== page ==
Pharmacokinetics of BP@Cu nanostructures
The superior therapeutic effects and biocompatibility of BPNS make it an excellent nanomaterial for cancer therapy. However, the detailed in vivo drug metabolism and pharmacokinetics (DMPK) of BPNS-based nanodrugs have not been fully clarified. Although several studies have tried to elucidate the biodistribution of BPNS-based nanomaterials28,45, optical-based imaging methods, such as photoacoustic imaging (PAI)31, are limited in terms of in real-time, quantitative and full-body mapping of the targeted compounds. Among existing imaging techniques, PET imaging is a tool to noninvasively assess the pharmacological properties and pharmacokinetics of a variety of drug molecules, given its excellent quantitative capability, unlimited signal penetration, and high detection sensitivity66,67. In this context, it is conceivable to combine PET imaging functionality with BPNS for accurate quantitative tracking of in vivo behavior in real-time.
The labeling of BPNS with 64Cu is straightforward using the “chelator-free” method68. The entire labeling process was completed in 10 min and the labeling efficiency reached 99%. The molar activity of BP@64Cu is established to be ~74 MBq µg−1 of BPNS. The stability of BP@64Cu complex was examined by using radio-thin layer chromatography (radio-TLC) in PBS and mouse serum. As shown in Fig. 6a and Supplementary Figs. 22–24, the BP@64Cu was very stable in PBS as less than 5% degradation was observed up to 70 h. In mouse serum, the BP@64Cu@PEG-RGD showed gradual degradation with the increase of incubation time. The half-life in serum is estimated to be 35 h. The uptake of BP@64Cu nanomaterials by B16F10 cells was investigated. From 0 to 80 min, the BP@64Cu@PEG-RGD gradually accumulated in cancer cells. However, the uptake of BP@64Cu@PEG was remarkably decreased to approximately one fourth that of BP@64Cu@PEG-RGD. Moreover, the co-incubation of c(RGDyC) peptide with BP@64Cu@PEG-RGD also inhibited the uptake of the nanosheets (Fig. 6b). A competition binding assay revealed that the uptake of BP@64Cu@PEG-RGD can be blocked by free c(RGDyC) peptide or BP@Cu@PEG-RGD nanosheets in a concentration-dependent manner (Fig. 6c).
Then in vivo PET imaging was performed in mice inoculated with B16F10 melanoma tumors. After intravenous injection (i.v.) of BP@64Cu@PEG-RGD, the whole tumor demonstrated uptake within 8 h, and the highest uptake was about 5.2% ID g−1 at 16 h post-injection (Fig. 6d, g). The radiolabeled BP@64Cu@PEG-RGD showed long-term retention in tumors, with ~4.8% ID g−1 remaining at 40 h post-injection (Fig. 6g). Compared with BP@64Cu@PEG-RGD, BP@64Cu@PEG showed much lower specific uptake in the tumor according to the maximum intensity projection (MIP) PET images (Fig. 6e). Furthermore, the tumor accumulation of BP@64Cu@PEG-RGD was significantly reduced by coadministration of excess c(RGDyC) peptides (Fig. 6f). In summary, these results confirm that the uptake of BP@64Cu@PEG-RGD (BP@Cu@PEG-RGD) is dominated by the c(RGDyC)-mediated active targeting effect, in accord with the in vitro results.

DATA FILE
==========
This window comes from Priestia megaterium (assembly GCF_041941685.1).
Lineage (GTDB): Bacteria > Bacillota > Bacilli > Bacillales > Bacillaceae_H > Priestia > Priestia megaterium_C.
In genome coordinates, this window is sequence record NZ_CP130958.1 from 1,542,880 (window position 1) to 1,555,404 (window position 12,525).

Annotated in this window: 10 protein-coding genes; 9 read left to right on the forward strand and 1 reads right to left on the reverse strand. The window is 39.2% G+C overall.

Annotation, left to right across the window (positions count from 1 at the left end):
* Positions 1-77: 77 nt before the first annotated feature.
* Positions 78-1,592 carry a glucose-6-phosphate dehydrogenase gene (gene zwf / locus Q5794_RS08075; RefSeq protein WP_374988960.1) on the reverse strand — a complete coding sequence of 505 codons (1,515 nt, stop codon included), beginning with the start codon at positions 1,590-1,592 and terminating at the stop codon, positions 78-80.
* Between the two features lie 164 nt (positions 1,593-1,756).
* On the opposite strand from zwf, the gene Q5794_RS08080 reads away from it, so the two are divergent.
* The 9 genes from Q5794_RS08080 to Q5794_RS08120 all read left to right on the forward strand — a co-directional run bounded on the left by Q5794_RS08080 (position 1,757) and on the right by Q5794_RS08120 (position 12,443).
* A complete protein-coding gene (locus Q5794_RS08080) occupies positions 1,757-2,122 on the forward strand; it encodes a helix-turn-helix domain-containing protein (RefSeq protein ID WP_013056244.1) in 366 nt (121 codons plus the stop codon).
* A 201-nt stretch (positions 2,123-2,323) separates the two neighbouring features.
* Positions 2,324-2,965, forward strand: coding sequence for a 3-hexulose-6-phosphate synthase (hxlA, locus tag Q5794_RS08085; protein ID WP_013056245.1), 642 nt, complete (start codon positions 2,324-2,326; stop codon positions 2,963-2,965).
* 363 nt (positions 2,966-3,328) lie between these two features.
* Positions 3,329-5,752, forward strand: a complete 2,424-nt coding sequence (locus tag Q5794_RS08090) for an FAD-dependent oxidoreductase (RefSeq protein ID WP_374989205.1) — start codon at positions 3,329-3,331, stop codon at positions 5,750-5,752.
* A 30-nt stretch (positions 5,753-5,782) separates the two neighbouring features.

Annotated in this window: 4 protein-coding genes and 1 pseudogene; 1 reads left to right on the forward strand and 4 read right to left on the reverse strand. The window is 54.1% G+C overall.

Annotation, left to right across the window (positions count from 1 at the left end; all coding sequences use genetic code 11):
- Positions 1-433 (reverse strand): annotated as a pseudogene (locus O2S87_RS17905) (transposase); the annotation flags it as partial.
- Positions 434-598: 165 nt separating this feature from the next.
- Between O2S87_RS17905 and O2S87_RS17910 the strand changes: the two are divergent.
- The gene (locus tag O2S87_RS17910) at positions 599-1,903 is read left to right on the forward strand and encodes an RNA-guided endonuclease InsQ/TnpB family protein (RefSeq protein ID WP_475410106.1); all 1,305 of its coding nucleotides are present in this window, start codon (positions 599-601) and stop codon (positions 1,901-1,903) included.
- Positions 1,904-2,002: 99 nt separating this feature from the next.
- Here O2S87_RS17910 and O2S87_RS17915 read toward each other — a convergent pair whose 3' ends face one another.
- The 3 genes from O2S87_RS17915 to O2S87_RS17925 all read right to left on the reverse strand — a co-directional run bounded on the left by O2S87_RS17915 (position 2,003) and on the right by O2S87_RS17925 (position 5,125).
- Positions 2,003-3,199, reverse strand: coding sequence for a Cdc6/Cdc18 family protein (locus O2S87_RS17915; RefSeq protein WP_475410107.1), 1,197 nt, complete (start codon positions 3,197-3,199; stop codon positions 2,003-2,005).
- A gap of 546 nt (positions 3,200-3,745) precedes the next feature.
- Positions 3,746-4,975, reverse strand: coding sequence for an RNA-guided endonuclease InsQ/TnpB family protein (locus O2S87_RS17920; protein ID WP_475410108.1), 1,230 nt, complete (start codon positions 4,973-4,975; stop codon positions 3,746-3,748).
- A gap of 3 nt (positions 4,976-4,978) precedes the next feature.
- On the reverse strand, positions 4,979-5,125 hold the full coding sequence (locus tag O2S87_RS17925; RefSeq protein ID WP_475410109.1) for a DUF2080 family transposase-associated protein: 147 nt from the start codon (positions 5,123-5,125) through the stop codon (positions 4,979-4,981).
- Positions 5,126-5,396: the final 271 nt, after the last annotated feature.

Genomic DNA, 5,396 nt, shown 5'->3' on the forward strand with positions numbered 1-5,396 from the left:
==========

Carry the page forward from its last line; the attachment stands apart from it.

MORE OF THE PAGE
The detailed pharmacokinetics of BP@64Cu@PEG-RGD was then analyzed by ex vivo biodistribution. The highest radioactivity appeared in the spleen, followed by the liver and lung (Fig. 6h), in good consistency with the PET imaging. The uptake of BP@64Cu@PEG-RGD in tumors continuously increased from 0 to 24 h post-injection (Fig. 6i), and the highest tumor uptake was 9.3% ID per gram tissue. In contrast, the nanotracer reached its highest accumulation in spleen, lung, and liver in the first 3 h and then was gradually excreted from these organs, reflected by a sharp decrease in intensity from 3 to 18 h post-injection (Fig. 6h). The excretion of the nanotracer by the liver, spleen, and lung might be ascribed to the fast oxidation of the BPNS in these oxygen-rich organs69. Notably, the %ID g−1 in the blood persistently increased from 1 to 42 h following i.v. injection. This phenomenon can be explained by the reversible uptake of BP@Cu@PEG-RGD in the mononuclear phagocytes. Specifically, the BP@Cu@PEG-RGD is initially uptaken by mononuclear phagocytes because of the large size (~134 nm). With the oxidative degradation of BPNS, the BP@Cu@PEG-RGD would reduce its size (<35 nm) and eventually escape from the RES-rich organs re-enter the blood circulation. The kidney uptake could also be associated with possible renal excretion, as evidenced by considerable radioactivity in the urine and bladder. To preclude the radioactivity in the tumor from the free 64Cu ions, we performed PET imaging study and ex vivo biodistribution of free 64Cu ions in the mouse model (Supplementary Figs. 25 and 26). Both experiments revealed that the 64Cu2+ differed significantly from BP@64Cu@PEG-RGD on DMPK, confirming considerable stability of BP@64Cu@PEG-RGD in vivo. Finally, the tumor-targeting ability of BP@64Cu@PEG-RGD was further investigated in SCC VII tumor and MDA-MB-231 tumor models. As shown in Fig. 6j and Supplementary Fig. 27, the BP@64Cu@PEG-RGD demonstrated specific uptake in both kinds of tumors, regardless of tumor size. These results collectively demonstrate that BPNS is an excellent nanomaterial for tumor diagnosis and therapy.
In vivo combinatorial cancer therapy